This project is about copying, yet the key point is not stealing but questioning the “cult” towards original design pieces. The Maker Movement and the 4.0 Revolution has brought us the technical means which allow us making copies completely alike to the originals, but we continue understanding copy as a negative concept. If dilemmas around copies have risen in the recent history is because originals are valued as a cult object, the author figures are mythified and creation is conceived as a unilateral action. When researching on copies it feels there is an unequal tension when questioning, who can copy who? Big corporations forbid the reproduction of their works, but they conceal the authorship of somebody else’s work to make it their own.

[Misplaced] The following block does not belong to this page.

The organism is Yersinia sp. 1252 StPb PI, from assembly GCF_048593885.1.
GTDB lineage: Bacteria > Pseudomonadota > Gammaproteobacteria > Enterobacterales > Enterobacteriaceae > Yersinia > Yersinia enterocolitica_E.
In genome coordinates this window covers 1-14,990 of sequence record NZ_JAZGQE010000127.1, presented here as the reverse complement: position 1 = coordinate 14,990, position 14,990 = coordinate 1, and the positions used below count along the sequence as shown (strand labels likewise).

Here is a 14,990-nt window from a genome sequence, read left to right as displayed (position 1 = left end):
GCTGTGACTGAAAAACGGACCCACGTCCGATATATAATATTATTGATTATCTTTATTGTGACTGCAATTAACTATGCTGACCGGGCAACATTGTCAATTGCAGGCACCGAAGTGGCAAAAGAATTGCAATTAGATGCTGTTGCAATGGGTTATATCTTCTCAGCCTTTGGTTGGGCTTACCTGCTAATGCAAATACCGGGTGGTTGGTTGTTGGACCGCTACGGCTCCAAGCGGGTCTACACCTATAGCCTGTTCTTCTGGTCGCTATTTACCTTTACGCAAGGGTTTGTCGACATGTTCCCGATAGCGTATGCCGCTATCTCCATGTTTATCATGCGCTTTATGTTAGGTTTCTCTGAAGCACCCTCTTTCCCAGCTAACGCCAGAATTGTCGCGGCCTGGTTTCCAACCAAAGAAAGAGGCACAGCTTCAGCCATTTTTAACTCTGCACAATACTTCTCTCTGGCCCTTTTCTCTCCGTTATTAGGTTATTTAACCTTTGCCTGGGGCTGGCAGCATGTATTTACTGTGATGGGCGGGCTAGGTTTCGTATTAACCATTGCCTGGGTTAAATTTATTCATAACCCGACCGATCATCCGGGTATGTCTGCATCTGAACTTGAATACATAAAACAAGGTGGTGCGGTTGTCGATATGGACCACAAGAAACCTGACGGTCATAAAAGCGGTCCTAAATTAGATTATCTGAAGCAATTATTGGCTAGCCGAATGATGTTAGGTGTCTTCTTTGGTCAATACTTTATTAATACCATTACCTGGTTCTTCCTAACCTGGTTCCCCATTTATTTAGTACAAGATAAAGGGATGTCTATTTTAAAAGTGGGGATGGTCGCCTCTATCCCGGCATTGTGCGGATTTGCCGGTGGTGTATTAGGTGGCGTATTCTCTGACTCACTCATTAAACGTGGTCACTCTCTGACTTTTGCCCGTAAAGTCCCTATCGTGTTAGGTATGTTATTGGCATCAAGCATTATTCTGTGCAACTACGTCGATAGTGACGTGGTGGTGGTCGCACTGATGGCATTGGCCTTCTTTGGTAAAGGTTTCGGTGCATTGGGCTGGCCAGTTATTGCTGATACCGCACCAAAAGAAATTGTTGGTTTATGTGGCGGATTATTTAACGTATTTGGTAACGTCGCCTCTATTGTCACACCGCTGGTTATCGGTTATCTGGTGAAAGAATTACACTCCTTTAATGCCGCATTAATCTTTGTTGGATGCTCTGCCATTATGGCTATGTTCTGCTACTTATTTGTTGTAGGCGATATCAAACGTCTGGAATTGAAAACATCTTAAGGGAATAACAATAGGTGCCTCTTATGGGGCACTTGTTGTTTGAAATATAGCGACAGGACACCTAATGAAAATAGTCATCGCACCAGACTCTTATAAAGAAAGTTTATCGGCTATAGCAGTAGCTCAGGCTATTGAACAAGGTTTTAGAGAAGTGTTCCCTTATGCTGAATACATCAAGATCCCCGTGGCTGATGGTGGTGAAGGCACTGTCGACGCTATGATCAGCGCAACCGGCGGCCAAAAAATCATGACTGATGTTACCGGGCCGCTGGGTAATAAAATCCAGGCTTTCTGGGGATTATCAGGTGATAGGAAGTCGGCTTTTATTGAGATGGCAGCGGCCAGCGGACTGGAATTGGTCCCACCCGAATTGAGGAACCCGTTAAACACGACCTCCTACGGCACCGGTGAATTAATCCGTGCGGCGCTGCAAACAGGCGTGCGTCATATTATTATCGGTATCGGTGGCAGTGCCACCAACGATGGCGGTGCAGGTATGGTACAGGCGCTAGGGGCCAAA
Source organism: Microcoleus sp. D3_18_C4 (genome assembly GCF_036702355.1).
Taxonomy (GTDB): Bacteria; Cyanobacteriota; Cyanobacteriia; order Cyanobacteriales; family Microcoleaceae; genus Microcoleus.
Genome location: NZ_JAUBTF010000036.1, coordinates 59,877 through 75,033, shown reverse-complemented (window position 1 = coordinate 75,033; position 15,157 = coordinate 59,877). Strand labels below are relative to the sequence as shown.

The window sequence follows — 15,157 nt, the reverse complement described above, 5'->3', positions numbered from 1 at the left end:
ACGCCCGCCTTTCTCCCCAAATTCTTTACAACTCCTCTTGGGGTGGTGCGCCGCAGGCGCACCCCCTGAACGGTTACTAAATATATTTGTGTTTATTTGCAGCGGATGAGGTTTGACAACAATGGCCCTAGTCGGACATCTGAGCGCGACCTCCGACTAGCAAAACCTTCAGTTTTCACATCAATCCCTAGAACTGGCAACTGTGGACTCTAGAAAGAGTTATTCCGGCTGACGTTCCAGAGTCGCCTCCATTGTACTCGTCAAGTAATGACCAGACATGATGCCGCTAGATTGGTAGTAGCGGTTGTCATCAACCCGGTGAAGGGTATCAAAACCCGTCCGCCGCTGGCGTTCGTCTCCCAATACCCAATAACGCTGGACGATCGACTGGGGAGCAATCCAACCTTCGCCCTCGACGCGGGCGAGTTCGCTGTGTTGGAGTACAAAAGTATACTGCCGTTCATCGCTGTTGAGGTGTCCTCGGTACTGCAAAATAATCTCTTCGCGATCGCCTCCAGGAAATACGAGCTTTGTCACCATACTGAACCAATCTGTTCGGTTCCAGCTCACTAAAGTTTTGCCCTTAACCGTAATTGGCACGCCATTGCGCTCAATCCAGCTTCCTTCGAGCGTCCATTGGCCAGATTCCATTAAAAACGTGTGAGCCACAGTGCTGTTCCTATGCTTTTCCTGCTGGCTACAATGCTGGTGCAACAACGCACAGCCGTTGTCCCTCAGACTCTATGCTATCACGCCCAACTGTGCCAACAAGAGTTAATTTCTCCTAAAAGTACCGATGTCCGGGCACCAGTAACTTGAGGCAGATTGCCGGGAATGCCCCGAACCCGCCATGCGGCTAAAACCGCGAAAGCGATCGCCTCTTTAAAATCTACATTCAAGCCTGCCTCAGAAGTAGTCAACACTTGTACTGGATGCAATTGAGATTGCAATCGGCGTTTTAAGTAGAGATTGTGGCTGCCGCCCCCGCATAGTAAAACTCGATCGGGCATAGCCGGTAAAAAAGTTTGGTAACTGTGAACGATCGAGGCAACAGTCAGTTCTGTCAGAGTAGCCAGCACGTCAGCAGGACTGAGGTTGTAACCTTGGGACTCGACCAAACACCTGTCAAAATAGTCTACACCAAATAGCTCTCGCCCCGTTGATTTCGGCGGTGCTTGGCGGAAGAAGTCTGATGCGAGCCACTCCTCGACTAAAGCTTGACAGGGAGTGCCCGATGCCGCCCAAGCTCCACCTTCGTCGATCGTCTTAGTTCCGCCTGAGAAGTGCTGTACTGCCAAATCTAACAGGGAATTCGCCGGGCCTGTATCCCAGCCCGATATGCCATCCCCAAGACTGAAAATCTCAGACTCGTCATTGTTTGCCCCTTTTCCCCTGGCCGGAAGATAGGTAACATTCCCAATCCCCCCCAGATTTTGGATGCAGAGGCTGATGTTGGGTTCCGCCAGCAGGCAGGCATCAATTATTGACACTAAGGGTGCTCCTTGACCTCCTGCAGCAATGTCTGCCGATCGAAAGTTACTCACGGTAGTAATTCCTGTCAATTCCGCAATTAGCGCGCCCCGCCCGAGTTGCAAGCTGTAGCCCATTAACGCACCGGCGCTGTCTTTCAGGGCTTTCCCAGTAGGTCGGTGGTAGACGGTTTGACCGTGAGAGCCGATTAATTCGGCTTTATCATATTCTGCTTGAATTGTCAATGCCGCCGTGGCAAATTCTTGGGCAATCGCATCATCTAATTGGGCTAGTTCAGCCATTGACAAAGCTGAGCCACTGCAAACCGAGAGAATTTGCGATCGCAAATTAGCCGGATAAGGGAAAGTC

These auto–produced copies do not hide their relation with an “original” piece. The non-legality of this actions is encompassed in a different way depending on what is copied. The modification of products has to be proportional to its protection, as more protected the object is, more differences has to have with the “original”.  

Thermoformed copies of Alvar Aalto’s Savoy vase for 0,99€.

IMG_1 Source: + IMG_2 fake IKEA user instructions to create an Alvar Aalto’s Stool 60 (IKEA has no instructions for the FROSTA stool and its “original” version has four legs).

How to prototype your 3D printed 50%—copy of SALIF.
A DIY copy of the BKF chair for 67,99€
5% modification

A DIY copy of the SHIVA vase for 27,99€
15% modification

A DIY copy of SALIF squeezer for 3,99€
50% modification